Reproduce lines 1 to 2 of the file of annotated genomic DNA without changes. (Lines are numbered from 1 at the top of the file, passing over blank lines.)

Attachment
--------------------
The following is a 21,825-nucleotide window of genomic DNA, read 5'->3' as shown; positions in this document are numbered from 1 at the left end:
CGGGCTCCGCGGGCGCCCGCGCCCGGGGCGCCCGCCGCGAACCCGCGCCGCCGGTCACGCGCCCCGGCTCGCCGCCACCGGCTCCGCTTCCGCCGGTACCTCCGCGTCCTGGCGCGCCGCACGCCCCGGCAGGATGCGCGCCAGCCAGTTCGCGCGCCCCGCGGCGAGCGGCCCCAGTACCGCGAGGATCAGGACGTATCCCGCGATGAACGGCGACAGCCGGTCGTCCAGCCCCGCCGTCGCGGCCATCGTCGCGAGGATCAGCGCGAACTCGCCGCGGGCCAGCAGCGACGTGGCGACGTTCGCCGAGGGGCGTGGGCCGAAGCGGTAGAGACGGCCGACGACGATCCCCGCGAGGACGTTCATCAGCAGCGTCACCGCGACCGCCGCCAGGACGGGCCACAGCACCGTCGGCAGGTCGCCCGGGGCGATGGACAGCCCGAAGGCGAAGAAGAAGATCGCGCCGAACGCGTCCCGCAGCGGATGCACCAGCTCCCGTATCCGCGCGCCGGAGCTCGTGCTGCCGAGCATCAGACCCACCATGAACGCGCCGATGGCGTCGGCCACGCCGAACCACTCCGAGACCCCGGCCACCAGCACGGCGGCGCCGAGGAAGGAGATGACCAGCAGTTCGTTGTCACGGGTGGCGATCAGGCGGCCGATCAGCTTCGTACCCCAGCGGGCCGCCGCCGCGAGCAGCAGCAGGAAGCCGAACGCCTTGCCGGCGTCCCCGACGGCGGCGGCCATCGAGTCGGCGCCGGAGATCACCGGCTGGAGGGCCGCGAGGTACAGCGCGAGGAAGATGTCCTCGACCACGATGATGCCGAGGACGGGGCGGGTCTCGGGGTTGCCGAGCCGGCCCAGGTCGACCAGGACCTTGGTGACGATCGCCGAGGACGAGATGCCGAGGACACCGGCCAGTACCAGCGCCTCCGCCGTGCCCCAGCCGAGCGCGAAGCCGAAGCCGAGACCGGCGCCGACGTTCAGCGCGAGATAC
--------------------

The following is a 21,825-nucleotide window of genomic DNA, read 5'->3' as shown; positions in this document are numbered from 1 at the left end:
CGGGCTCCGCGGGCGCCCGCGCCCGGGGCGCCCGCCGCGAACCCGCGCCGCCGGTCACGCGCCCCGGCTCGCCGCCACCGGCTCCGCTTCCGCCGGTACCTCCGCGTCCTGGCGCGCCGCACGCCCCGGCAGGATGCGCGCCAGCCAGTTCGCGCGCCCCGCGGCGAGCGGCCCCAGTACCGCGAGGATCAGGACGTATCCCGCGATGAACGGCGACAGCCGGTCGTCCAGCCCCGCCGTCGCGGCCATCGTCGCGAGGATCAGCGCGAACTCGCCGCGGGCCAGCAGCGACGTGGCGACGTTCGCCGAGGGGCGTGGGCCGAAGCGGTAGAGACGGCCGACGACGATCCCCGCGAGGACGTTCATCAGCAGCGTCACCGCGACCGCCGCCAGGACGGGCCACAGCACCGTCGGCAGGTCGCCCGGGGCGATGGACAGCCCGAAGGCGAAGAAGAAGATCGCGCCGAACGCGTCCCGCAGCGGATGCACCAGCTCCCGTATCCGCGCGCCGGAGCTCGTGCTGCCGAGCATCAGACCCACCATGAACGCGCCGATGGCGTCGGCCACGCCGAACCACTCCGAGACCCCGGCCACCAGCACGGCGGCGCCGAGGAAGGAGATGACCAGCAGTTCGTTGTCACGGGTGGCGATCAGGCGGCCGATCAGCTTCGTACCCCAGCGGGCCGCCGCCGCGAGCAGCAGCAGGAAGCCGAACGCCTTGCCGGCGTCCCCGACGGCGGCGGCCATCGAGTCGGCGCCGGAGATCACCGGCTGGAGGGCCGCGAGGTACAGCGCGAGGAAGATGTCCTCGACCACGATGATGCCGAGGACGGGGCGGGTCTCGGGGTTGCCGAGCCGGCCCAGGTCGACCAGGACCTTGGTGACGATCGCCGAGGACGAGATGCCGAGGACACCGGCCAGTACCAGCGCCTCCGCCGTGCCCCAGCCGAGCGCGAAGCCGAAGCCGAGACCGGCGCCGACGTTCAGCGCGAGATAC